In 1946, freshman at the Law School of the University of Amsterdam, Hein Donner went to Groningen at the Staunton Memorial. Student Donner was rarely seen in university auditoriums: captivated by chess, he sat in the chess cafes of Amsterdam from morning till night. And even played in January in Wijk aan Zee in this tournament – the third group C, gaining fifty percent of the points.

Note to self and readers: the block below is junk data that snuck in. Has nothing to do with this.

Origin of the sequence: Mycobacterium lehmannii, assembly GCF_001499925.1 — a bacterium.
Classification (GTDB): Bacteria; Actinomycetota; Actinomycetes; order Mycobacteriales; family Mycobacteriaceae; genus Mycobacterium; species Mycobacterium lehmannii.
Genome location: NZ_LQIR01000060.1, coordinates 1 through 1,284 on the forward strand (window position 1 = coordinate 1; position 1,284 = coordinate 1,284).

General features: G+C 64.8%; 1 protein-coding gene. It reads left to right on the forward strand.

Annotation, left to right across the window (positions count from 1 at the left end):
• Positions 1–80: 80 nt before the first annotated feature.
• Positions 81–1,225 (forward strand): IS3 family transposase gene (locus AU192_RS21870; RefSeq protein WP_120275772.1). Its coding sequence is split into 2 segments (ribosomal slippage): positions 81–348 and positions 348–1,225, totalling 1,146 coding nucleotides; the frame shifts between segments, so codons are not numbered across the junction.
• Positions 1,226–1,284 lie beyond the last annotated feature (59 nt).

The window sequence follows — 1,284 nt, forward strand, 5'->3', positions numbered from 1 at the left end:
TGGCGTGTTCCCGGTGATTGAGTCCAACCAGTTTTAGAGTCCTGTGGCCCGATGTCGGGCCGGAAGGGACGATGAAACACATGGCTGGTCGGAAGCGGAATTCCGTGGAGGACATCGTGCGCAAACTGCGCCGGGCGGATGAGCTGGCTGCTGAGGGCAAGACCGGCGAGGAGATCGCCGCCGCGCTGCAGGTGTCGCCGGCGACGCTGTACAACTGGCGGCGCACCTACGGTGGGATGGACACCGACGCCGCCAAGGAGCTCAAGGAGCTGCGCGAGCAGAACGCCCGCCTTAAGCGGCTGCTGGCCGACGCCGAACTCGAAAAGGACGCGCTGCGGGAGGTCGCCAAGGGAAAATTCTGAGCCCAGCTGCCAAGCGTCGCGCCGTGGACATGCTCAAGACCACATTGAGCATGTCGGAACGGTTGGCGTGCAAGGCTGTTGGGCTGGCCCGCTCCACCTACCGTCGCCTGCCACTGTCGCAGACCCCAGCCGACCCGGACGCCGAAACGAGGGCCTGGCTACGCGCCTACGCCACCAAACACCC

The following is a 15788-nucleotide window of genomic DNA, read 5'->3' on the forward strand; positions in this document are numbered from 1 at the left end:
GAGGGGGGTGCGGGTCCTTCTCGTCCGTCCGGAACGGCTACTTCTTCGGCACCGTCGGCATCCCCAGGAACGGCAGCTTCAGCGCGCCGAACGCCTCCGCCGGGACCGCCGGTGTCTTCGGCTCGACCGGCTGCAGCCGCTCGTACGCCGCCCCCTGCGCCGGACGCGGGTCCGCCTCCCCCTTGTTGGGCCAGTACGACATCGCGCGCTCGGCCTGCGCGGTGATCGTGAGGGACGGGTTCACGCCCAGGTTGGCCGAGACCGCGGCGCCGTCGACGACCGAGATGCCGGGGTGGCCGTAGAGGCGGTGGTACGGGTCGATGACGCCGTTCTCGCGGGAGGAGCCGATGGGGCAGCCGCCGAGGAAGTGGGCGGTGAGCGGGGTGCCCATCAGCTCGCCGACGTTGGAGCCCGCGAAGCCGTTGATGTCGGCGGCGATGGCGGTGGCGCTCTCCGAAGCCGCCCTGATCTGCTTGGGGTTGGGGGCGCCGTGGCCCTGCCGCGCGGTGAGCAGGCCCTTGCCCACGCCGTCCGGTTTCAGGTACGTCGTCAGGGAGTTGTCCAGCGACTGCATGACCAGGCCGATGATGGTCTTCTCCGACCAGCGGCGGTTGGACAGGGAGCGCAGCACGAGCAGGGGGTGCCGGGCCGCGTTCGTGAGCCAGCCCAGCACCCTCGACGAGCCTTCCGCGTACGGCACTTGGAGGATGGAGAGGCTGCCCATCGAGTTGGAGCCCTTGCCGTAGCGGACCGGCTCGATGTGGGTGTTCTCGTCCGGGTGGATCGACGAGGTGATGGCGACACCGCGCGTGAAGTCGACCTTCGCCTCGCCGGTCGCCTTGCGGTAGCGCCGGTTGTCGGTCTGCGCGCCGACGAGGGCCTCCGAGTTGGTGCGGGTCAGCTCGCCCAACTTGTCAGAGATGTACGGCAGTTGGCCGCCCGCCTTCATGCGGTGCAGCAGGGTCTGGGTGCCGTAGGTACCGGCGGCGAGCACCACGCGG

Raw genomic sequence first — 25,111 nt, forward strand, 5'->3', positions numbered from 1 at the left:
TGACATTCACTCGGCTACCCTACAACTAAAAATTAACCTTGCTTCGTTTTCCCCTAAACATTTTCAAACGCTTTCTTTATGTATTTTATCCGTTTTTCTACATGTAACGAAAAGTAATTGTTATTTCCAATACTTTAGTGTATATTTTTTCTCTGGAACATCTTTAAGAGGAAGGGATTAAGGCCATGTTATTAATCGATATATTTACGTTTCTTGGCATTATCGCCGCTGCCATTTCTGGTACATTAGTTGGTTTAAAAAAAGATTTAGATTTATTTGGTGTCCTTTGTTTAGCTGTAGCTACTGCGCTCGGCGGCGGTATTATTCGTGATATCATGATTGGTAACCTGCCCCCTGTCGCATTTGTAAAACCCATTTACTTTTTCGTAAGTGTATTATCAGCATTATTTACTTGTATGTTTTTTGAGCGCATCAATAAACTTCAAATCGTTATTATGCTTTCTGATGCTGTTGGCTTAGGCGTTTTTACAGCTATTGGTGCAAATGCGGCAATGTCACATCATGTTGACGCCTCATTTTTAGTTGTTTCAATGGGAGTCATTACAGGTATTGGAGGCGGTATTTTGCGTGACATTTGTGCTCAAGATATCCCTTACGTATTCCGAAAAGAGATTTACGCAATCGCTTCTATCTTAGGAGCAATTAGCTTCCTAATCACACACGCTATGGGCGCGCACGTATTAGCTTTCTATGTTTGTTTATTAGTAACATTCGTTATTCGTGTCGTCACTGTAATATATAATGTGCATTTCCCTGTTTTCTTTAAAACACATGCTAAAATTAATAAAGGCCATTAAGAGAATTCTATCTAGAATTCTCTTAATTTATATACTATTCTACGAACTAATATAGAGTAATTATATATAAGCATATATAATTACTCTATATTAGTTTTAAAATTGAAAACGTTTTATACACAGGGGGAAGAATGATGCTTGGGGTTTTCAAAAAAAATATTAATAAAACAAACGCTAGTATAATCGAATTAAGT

Donner knew that not only western, but also the strongest Soviet grandmasters arrived in Groningen, demonstrating, as everyone said, new, ultra-modern chess. And the most powerful of them is Mikhail Botvinnik.
“I don’t remember how I got to the hall where the tournament was played,” Donner recalled thirty years later, “only a huge space remained in the memory, in the center of which they were sitting. THEY ARE! Continue reading